7. Mechanical Trims; Bathroom Fixtures

Light fixtures, outlets and switches are installed and the electrical panel is completed. Sinks, toilets and faucets are put in place.

Homebuilder Tip

  • Bathrooms, Outdoors, Kitchens & Laundry Rooms require GFCI outlets if outlets are within 6 feet from sink or any other water source.

8. Mirrors, Shower Doors and Flooring

Mirrors, shower doors are installed and final cleanup takes place.

Homebuilder Tips

  • Check to ensure that all mirrors are installed at the points requested. Inspect them for any cracks or breaks.
  • Ensure your shower doors are functioning properly whether it is a sliding door (glass or other) or a regular door with a lock.

9. Final Walk-Through

This is where you spot items that need to be corrected or adjusted.

Your contractor will walk you through your new home to acquaint you with its features and the operation of various systems and components and explain your responsibilities for maintenance and upkeep, as well as warranty coverage and procedures. This is often referred to as a pre-settlement walk-through. It’s also an opportunity to spot items that need to be corrected or adjusted, so be attentive and observant. Examine the surfaces of countertops, fixtures, floors and walls for possible damage. Sometimes disputes arise because the homeowner discovers a gouge in a countertop after move-in and there’s no way to prove whether it was caused by the contractor’s crew or the homeowner’s movers.

Homebuilder Tips

1. PAY WISELY

  • Don’t make the final payment or sign an affidavit of final release until you’re satisfied.

           Besides being satisfied with the work, you also need to know that specialty subcontractors and suppliers have been paid.

  • Know the limit for the final bill

2. USE A SIGN-OFF CHECKLIST

  • Before you sign off and make the final payment, check that:
  • All work meets the standards spelt out in the contract.
  • You have written warranties for materials and workmanship.
  • You have proof that all specialty sub-contractors and suppliers have been paid.
  • The job site has been cleaned up and cleared of excess materials, tools, and equipment.
  • You have inspected and approved the completed work.
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Pitfalls and how to avoid them

when designing your home with your Architect and vetting and choosing a contractor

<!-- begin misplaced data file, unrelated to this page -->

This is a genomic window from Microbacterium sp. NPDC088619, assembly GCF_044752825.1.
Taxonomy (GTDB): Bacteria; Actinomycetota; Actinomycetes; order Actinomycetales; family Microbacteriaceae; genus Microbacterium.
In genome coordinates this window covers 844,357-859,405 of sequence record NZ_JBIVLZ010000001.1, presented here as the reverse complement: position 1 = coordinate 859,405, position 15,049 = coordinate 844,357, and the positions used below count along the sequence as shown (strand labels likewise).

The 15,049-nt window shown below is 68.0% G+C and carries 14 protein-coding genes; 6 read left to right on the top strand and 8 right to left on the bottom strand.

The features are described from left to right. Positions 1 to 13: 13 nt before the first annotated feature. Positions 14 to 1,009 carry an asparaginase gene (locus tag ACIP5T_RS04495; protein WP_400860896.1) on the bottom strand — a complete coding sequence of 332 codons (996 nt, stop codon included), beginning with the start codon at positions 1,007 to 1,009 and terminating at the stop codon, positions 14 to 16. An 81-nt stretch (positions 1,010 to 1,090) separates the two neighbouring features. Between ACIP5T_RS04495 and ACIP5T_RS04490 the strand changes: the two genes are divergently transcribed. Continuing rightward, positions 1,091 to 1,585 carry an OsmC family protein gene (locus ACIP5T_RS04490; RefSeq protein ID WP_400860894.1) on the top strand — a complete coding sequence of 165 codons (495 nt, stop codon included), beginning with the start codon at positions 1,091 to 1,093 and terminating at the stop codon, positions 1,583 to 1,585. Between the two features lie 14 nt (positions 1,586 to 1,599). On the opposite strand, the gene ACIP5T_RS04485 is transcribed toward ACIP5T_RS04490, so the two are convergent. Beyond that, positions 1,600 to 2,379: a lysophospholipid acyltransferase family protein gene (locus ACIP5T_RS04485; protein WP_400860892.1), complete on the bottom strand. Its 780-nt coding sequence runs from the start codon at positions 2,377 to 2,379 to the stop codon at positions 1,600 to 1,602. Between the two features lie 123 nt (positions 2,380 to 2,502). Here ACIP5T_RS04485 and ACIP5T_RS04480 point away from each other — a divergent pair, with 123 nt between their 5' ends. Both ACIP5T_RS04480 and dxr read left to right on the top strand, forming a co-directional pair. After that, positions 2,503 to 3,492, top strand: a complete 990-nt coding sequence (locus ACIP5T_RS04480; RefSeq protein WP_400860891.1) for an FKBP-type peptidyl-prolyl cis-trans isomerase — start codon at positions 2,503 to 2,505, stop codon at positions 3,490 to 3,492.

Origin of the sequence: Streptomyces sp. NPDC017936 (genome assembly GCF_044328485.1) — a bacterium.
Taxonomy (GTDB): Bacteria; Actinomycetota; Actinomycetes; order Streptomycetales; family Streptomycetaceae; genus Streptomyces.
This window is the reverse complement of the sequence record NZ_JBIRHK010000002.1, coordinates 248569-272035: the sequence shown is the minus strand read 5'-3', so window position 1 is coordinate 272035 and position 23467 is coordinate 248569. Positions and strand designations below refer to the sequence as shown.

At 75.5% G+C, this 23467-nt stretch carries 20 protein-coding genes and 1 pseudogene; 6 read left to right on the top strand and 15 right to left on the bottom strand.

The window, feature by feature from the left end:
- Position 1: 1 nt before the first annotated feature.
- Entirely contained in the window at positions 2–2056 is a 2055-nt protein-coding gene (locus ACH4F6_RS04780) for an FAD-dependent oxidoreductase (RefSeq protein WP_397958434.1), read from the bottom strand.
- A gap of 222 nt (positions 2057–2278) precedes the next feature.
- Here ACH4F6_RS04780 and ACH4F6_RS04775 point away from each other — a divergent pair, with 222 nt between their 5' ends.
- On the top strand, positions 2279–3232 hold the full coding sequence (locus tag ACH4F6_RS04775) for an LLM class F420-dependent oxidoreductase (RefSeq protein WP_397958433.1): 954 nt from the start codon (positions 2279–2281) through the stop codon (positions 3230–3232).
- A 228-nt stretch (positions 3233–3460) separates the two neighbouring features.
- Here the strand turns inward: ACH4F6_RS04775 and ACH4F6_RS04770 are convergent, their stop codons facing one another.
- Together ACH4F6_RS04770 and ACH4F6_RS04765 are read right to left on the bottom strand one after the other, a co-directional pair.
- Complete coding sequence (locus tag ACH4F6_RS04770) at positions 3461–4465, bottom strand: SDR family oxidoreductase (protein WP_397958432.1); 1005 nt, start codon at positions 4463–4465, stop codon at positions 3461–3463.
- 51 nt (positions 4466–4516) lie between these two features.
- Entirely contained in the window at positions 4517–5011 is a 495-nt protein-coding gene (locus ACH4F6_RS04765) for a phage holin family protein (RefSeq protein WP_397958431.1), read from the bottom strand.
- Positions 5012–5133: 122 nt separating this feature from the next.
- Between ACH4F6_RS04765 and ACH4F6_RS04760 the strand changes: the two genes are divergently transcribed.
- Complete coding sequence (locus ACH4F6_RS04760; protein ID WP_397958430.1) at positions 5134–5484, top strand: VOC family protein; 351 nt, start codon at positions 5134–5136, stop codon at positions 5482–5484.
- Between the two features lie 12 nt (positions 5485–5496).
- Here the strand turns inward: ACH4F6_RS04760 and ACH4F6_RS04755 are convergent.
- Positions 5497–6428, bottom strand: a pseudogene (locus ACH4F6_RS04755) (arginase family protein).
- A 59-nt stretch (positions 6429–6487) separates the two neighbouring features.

Pre contract

House plan not reflecting what you really want

Sit and discuss with your Architect what you need. Let him give you a draft before the final plans are prepared. Remember, you will be paying and living there for most of your life. Also, try to get the size of the house that roughly meets the amount of money you can borrow.

Contractor incompetent

Vet your contractors by asking them to show you recent projects successfully undertaken. Try to speak with the owners to get their feedback.

The footprint of the house not placed on the plot as you wanted

Be comfortable with how your house footprint sits on the plot. You may prefer a large backyard and small front space or the reverse or a long driveway for two or more cars along the length of the plot. You may also want to do future extensions and modifications that should be easily accommodated with the existing site plan.

Risk of not getting what you really want or contractor claiming he never promised what you are alleging

In addition to the bills of quantities prepared after discussion with the contractor, you should write out a detailed list of your agreed requests and affix both of your signatures to become part of the contract.

Location of the septic tank to accommodate later extension/modification

The location of the septic must be such that any future extensions could be accommodated easily and without unnecessary demolition and alterations.

Future additions difficult

You may want to do a single storey house now and build an upper floor later. It is advisable to do ground floor columns and leave the starter bars for future upper columns. It is also advisable to do the first-floor beams in the single storey.
Further, if a two-floor project is not possible, try doing a single storey building on columns. In the future, you can always enclose the bottom and have a bottom flat for personal use or rental as the case may be.

Rooms too small/ no closets

Make sure the rooms are of good size by actually measuring the dimensions of the ground to get a feel. Also, it is good advice to have built-in closets using the division wall as part of same. This saves on unnecessary expenses of buying wardrobes.